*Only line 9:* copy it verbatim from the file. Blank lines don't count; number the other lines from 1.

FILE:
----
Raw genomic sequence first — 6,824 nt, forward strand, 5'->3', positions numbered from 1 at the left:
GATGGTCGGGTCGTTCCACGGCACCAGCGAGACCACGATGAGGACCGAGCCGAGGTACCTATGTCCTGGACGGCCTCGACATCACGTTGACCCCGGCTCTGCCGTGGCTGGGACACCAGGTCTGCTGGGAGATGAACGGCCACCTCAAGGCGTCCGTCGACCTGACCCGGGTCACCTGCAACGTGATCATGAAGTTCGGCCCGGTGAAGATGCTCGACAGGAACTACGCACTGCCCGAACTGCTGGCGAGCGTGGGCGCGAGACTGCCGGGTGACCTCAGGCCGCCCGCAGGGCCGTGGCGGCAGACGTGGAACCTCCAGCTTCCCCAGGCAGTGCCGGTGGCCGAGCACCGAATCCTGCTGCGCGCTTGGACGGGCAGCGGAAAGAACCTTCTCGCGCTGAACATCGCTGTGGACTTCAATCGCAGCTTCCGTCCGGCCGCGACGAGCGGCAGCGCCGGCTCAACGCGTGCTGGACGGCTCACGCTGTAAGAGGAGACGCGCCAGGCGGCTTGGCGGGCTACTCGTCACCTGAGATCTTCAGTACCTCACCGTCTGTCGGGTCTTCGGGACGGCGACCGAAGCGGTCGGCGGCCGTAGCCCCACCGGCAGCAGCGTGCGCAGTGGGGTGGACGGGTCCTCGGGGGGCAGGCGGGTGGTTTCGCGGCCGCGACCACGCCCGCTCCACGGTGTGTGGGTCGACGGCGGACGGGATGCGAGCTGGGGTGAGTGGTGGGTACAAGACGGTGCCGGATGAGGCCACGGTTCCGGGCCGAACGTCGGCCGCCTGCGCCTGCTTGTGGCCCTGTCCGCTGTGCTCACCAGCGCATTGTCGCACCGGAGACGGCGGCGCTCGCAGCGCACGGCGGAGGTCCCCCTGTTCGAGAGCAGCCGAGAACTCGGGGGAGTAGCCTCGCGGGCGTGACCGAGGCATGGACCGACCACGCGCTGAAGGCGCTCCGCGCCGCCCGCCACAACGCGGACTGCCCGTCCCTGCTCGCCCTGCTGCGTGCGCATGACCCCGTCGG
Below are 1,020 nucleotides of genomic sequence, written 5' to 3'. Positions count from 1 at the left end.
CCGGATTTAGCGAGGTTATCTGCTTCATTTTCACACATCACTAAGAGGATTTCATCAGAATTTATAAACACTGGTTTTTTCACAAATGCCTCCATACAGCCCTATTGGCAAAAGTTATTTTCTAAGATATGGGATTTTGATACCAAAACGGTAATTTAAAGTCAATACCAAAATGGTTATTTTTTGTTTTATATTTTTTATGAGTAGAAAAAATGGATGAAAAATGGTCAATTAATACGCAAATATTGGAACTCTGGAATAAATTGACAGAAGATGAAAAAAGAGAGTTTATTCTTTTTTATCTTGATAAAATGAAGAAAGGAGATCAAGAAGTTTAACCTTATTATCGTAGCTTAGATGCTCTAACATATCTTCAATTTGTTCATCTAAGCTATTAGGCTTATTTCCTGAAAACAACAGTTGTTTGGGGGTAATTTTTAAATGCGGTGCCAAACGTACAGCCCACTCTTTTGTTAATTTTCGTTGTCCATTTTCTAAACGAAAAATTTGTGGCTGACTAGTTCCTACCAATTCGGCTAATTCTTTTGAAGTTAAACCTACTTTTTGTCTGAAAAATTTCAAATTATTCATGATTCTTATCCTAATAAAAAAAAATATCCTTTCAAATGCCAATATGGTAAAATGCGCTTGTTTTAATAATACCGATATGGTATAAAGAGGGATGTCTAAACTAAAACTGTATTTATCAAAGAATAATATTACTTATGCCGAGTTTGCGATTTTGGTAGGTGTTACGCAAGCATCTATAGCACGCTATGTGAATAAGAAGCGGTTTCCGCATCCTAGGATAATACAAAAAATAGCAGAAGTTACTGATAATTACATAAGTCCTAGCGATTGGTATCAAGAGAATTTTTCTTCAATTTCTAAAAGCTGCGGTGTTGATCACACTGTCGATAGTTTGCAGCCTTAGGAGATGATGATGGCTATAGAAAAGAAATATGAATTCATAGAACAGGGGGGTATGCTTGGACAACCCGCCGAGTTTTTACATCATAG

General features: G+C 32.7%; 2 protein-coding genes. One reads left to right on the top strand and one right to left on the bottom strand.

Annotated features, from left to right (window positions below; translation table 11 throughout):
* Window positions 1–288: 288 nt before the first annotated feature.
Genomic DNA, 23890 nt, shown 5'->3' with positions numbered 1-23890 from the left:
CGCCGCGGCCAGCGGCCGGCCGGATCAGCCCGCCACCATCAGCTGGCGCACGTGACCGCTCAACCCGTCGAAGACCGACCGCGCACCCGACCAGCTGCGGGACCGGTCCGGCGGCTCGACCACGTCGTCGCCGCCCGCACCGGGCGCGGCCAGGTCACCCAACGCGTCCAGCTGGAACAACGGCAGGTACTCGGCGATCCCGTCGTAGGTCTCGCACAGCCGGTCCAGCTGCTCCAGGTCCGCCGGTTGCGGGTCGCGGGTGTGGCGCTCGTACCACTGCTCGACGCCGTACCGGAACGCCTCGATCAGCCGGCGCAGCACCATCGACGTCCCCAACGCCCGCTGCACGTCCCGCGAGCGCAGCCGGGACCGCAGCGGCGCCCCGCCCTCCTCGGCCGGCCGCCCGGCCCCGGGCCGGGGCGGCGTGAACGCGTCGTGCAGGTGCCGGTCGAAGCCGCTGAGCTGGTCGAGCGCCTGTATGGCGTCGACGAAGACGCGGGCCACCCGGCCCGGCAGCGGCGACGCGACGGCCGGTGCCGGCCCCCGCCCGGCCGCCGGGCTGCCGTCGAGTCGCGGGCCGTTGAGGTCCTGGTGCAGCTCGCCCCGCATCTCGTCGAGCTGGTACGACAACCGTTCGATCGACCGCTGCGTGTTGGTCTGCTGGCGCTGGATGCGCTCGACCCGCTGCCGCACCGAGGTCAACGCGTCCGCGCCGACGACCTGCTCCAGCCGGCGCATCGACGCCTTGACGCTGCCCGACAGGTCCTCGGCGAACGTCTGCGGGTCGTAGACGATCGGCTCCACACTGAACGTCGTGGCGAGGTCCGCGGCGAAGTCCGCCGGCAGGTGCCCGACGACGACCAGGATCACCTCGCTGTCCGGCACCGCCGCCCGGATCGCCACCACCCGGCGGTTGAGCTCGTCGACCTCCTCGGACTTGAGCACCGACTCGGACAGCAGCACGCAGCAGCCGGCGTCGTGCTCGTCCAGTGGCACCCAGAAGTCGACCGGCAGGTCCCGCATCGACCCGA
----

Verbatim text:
CGCCGCGGCCAGCGGCCGGCCGGATCAGCCCGCCACCATCAGCTGGCGCACGTGACCGCTCAACCCGTCGAAGACCGACCGCGCACCCGACCAGCTGCGGGACCGGTCCGGCGGCTCGACCACGTCGTCGCCGCCCGCACCGGGCGCGGCCAGGTCACCCAACGCGTCCAGCTGGAACAACGGCAGGTACTCGGCGATCCCGTCGTAGGTCTCGCACAGCCGGTCCAGCTGCTCCAGGTCCGCCGGTTGCGGGTCGCGGGTGTGGCGCTCGTACCACTGCTCGACGCCGTACCGGAACGCCTCGATCAGCCGGCGCAGCACCATCGACGTCCCCAACGCCCGCTGCACGTCCCGCGAGCGCAGCCGGGACCGCAGCGGCGCCCCGCCCTCCTCGGCCGGCCGCCCGGCCCCGGGCCGGGGCGGCGTGAACGCGTCGTGCAGGTGCCGGTCGAAGCCGCTGAGCTGGTCGAGCGCCTGTATGGCGTCGACGAAGACGCGGGCCACCCGGCCCGGCAGCGGCGACGCGACGGCCGGTGCCGGCCCCCGCCCGGCCGCCGGGCTGCCGTCGAGTCGCGGGCCGTTGAGGTCCTGGTGCAGCTCGCCCCGCATCTCGTCGAGCTGGTACGACAACCGTTCGATCGACCGCTGCGTGTTGGTCTGCTGGCGCTGGATGCGCTCGACCCGCTGCCGCACCGAGGTCAACGCGTCCGCGCCGACGACCTGCTCCAGCCGGCGCATCGACGCCTTGACGCTGCCCGACAGGTCCTCGGCGAACGTCTGCGGGTCGTAGACGATCGGCTCCACACTGAACGTCGTGGCGAGGTCCGCGGCGAAGTCCGCCGGCAGGTGCCCGACGACGACCAGGATCACCTCGCTGTCCGGCACCGCCGCCCGGATCGCCACCACCCGGCGGTTGAGCTCGTCGACCTCCTCGGACTTGAGCACCGACTCGGACAGCAGCACGCAGCAGCCGGCGTCGTGCTCGTCCAGTGGCACCCAGAAGTCGACCGGCAGGTCCCGCATCGACCCGA